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Summary

The Book Thief Chapter 6 Summary Page 1

Growing Up A Saumensch

  • It takes a long time before Liesel steals another book, this one from fire, instead of snow.
  • Liesel also got books as gifts and ends up with a total of fourteen of them.
  • Ten books frame the story of Liesel's life.
  • She steals six books.
  • She finds the seventh on "the kitchen table" (6.2).
  • The eighth and ninth are "made for her by a hidden Jew" (6.2).
  • The tenth book is "delivered by a soft, yellow dressed afternoon" (6.2).
  • (Death seems to adore foreshadowing – so, all this will make sense soon, just keep it in mind as you read.)
  • At some point, Liesel comes to write the story of her life, and she wonders just when words became so incredibly important to her.
  • Before talking about that, Death wants to show us Liesel's early days on Himmel Street.
  • When she first arrives, she's suffering from extreme malnutrition.
  • She's blond, but has brown eyes, not the color you want to have if you live in Germany during these times.
  • (Anyone with eyes other than blue, and hair other than blond could be a target for the Nazis.)
  • Her brown eyes might be the color of her fathers, but she's never seen her father.
  • She's only heard of him, heard that he is a "Communist" (6.3), though she doesn't know what this means. She'd asked her mother, but didn't get an answer.
  • (See "Setting" for a word on communism during World War II.)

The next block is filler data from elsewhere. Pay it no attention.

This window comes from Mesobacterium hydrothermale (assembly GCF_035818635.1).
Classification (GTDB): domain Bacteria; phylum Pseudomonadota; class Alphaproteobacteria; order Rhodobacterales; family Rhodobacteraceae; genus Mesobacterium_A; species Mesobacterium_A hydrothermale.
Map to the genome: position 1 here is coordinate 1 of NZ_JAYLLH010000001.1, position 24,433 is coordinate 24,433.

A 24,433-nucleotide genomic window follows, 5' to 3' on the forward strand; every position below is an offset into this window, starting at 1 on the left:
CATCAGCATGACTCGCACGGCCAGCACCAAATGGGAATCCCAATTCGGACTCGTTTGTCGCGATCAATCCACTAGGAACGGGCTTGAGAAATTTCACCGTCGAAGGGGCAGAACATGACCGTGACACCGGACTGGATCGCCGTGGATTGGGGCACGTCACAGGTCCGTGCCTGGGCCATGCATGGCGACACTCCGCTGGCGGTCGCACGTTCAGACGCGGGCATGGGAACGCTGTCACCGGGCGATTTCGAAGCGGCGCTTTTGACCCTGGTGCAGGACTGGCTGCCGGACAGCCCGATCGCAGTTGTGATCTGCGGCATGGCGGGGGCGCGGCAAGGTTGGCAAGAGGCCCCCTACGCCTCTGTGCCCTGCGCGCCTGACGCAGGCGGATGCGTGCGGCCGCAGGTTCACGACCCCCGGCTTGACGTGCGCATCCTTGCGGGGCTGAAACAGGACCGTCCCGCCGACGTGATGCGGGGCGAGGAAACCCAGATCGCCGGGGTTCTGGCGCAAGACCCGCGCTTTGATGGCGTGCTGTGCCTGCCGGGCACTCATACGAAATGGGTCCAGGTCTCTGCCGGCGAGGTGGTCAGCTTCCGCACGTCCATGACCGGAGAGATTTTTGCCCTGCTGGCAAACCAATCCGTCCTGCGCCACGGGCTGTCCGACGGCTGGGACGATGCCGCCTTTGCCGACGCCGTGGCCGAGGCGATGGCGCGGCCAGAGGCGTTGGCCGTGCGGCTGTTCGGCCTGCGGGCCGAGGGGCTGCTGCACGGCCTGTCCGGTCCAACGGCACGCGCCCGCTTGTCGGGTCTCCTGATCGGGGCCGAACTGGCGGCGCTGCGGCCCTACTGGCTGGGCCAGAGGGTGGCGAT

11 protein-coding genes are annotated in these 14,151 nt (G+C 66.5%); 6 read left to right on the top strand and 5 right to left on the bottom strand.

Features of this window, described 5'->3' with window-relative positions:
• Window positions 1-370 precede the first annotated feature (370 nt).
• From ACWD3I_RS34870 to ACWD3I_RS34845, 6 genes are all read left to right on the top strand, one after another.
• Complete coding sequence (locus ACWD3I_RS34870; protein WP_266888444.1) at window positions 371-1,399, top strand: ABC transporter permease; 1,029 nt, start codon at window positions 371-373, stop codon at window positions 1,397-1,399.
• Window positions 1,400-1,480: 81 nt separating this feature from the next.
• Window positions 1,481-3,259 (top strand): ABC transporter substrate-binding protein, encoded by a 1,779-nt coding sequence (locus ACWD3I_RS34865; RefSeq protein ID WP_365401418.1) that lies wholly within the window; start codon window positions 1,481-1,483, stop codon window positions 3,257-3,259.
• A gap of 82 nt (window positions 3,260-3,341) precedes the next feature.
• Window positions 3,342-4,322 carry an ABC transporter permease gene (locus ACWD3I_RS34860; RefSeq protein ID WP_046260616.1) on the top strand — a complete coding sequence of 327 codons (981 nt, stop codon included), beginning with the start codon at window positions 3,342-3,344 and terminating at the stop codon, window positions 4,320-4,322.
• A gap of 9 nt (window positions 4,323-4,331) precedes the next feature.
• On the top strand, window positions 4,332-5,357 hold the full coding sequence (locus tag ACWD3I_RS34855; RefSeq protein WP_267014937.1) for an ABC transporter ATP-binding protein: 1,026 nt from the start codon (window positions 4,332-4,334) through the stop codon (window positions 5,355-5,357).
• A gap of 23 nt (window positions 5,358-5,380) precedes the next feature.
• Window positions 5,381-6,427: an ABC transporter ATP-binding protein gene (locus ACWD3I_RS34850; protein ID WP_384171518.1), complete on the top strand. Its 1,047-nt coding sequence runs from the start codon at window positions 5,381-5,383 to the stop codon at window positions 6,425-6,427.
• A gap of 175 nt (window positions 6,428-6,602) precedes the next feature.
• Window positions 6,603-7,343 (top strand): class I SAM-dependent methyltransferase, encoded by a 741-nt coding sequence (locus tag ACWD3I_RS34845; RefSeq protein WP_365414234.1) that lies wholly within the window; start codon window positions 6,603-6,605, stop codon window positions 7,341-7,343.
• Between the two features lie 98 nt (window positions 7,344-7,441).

• Liesel feels abandoned by her mother.
  • She knows her mother is always ill, and there isn't enough money to help her. But, she still can't believe her mother loves her, since she gave her away.
  • The house on Himmel Street is small, with several rooms, a kitchen, and a basement. For bathroom needs, the Hubermanns share an outhouse with some of their neighbors.
  • The basement, they will later learn, isn't deep enough to function as a bomb shelter.
  • Right now in 1939 this isn't a big issue.
  • In 1941 and 1942, there will be "air raids" and the Hubermanns have to go to deeper shelters to be safe from the fire from the sky.
  • The first thing that strikes Liesel about the Hubermann household is "the profanity" (6.14). There's lots of it.
  • The most common words being used are "Saumensch or Saukerl or Arschloch" (6.14).
  • Death explains to us that sau means a pig. Saumensch is an insult for women, Saukerl is an insult for men. Arschloch is "asshole" (6.14).
  • Rosa Hubermann tries to make Liesel take a bath by screaming abuses at her.
  • Hans stops Rosa and says he'll give it a shot.
  • In the washroom, he teaches Liesel how to roll cigarettes, but she doesn't take a bath.
  • Hans works as a painter.
  • He also plays the piano accordion and sometimes earns a little money making music in bars.
  • Most people barely notice Hans, even though he's an excellent painter and a great accordion player.
  • Most people didn't see him as very "valuable" (6.22).
  • Liesel on the other hand, sees him as highly valuable.
  • Rosa Hubermann does laundry for five prosperous Molching families.
  • She's a terrible cook and irritates everybody she comes in contact with.
  • Rosa loves Liesel, but, "Her way of showing it just happened to be strange. It involved bashing her with wooden spoons and words at various intervals" (6.26).
  • After Liesel has been with the Hubermanns for several months, Rosa tells her to start calling her "Mama" (6.28) and to call Hans "Papa" (6.30).

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